Sunday, January 31, 2016

The Silenced Dialogue

The Silenced Dialogue: Power and Pedagogy in Educating Other People’s Children

Reading Lisa Delpit’s text, The Silenced Dialogue: Power and Pedagogy in Educating Other People’s Children, was an interesting read. However, I had a hard time relating some of her ideas with my own.  I also found that Delpit used more references/ stories from colleagues than necessary. I believe that she has great insight and her paper was meaningful but in the same token, I felt that she posed a debate regarding teaching methods and fell short with her final response on the dispute.

Delpit’s main objective as she states is “addressing the more fundamental issue of power, of whose voice gets to be heard in determining what is best for poor children and children of color” (42). Delpit uses examples of black teachers vs. the middle-class teachers to explain how middle class teachers compare to black teachers.
Lisa Delpit does not believe that the black teachers style is better or worse than the middle class teachers style and mentions that depleting one style, sticking to only middle class teaching methods, would be a disaster as a culture. The objective is to have a combined style in order to reach all students and allow poor children, black children, as well as middle class children to succeed.  Delpit’s example of how a black mother asks a child a question compared to how a middle class parent asks a child a question gave me a better understanding of how teacher’s styles differ in both camps (side note, I found it interesting that she referred to the middle class parent and the black mother – vs. parent. If you have a chance, try giving “Black Fathers in Contemporary American Society” a read Black Fathers Contemporary American Society).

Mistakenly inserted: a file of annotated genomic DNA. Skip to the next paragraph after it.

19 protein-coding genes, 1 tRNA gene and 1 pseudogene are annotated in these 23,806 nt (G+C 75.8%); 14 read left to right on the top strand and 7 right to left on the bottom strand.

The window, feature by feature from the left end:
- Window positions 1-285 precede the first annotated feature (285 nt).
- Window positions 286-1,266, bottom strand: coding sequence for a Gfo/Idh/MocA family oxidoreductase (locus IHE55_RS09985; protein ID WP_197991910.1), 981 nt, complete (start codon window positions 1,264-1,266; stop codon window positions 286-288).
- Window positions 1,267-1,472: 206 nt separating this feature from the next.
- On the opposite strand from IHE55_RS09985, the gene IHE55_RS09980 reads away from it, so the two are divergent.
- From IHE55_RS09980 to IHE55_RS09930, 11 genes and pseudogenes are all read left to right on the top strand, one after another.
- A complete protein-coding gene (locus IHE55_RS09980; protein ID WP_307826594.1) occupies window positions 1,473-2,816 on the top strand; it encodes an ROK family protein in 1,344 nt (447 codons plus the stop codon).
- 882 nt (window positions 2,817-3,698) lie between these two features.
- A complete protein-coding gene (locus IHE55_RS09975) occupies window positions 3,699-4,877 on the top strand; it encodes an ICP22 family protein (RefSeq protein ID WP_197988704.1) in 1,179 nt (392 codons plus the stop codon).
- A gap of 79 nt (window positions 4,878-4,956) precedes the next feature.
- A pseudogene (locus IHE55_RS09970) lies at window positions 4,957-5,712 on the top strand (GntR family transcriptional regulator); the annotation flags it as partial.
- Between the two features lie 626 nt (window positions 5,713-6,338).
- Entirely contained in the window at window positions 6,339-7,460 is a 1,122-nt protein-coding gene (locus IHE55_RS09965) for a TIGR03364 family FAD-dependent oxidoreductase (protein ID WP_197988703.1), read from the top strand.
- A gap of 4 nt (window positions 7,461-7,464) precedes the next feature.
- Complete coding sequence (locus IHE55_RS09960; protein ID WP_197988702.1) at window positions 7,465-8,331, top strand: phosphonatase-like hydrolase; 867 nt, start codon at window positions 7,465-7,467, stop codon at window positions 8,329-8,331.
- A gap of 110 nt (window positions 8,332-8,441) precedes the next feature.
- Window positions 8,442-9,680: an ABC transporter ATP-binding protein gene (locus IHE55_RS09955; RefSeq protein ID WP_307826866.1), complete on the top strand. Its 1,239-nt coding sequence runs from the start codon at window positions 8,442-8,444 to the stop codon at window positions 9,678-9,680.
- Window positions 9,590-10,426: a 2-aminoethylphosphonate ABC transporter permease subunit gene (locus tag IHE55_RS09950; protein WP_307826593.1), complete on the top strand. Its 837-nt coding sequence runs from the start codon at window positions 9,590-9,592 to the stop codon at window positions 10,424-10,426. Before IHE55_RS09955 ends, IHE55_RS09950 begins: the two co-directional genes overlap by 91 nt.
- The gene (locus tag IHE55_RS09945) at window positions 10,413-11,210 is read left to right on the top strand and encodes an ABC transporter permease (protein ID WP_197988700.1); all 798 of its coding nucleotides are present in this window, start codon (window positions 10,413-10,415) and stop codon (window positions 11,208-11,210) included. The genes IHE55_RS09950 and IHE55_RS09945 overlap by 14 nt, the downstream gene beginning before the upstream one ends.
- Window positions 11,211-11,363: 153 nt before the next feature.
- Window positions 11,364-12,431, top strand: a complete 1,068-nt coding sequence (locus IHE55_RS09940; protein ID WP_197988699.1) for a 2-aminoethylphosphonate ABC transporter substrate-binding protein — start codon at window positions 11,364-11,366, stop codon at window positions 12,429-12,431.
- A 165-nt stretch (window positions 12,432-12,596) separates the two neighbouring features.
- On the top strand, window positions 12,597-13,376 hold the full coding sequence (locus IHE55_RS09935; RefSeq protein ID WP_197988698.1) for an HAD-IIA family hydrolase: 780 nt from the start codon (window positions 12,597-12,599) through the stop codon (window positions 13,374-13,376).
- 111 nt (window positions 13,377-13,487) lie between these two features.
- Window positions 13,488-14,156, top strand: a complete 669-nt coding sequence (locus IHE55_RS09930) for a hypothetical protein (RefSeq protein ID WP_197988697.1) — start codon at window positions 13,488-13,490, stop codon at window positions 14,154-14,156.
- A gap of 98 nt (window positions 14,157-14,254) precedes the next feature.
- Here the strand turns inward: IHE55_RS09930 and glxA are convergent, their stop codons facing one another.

What gave me the most trouble reflecting on the text, was the question of what do we do? I truly agree with Lisa Delpit that we need to start a dialogue and with last week’s author, Allan G. Johnson (Privilege, Power and Difference), who said in an interview Johnson Interview“If a word like racism or a word like privilege is not allowed, then were not going to see it, blinds us to it”. First and foremost, in order to allow the oppressed to get ahead is to open up the discussion and not be afraid to talk about the issues at hand.  If we use the real words, the stigma placed on them will slowly be lifted. Then, we can all work on finding a solution.  This is where I had a hard time with Delpit, who wrote, “it is those with the most power, those in the majority, who must take the greater responsibility for initiating the process” (46).  I agree that those in power have a greater responsibility but it’s important for the oppressed group to continue to have a voice. 

I appreciate Lisa Delpit's views and work and would be interested in reading more of her papers. One of my favorite quotes from this text was “We do not really see through our eyes or hear through our ears, but though our beliefs. To put our beliefs on hold is to cease to exist as ourselves for a moment” (46”). Once again, if we are able to talk about race and the oppressed groups and open up a dialogue we can work at allowing both camps the same justices.

Saturday, January 30, 2016


My name is Bethany Richards and I’m currently a non-matriculating student. My undergrad was in sociology and I am planning on applying for my individualized masters in youth development. My plan is to combine courses in youth development, social work, counseling, and non-profit studies to fit my career goals. The object for obtaining this degree is to work within inner-city youth programs.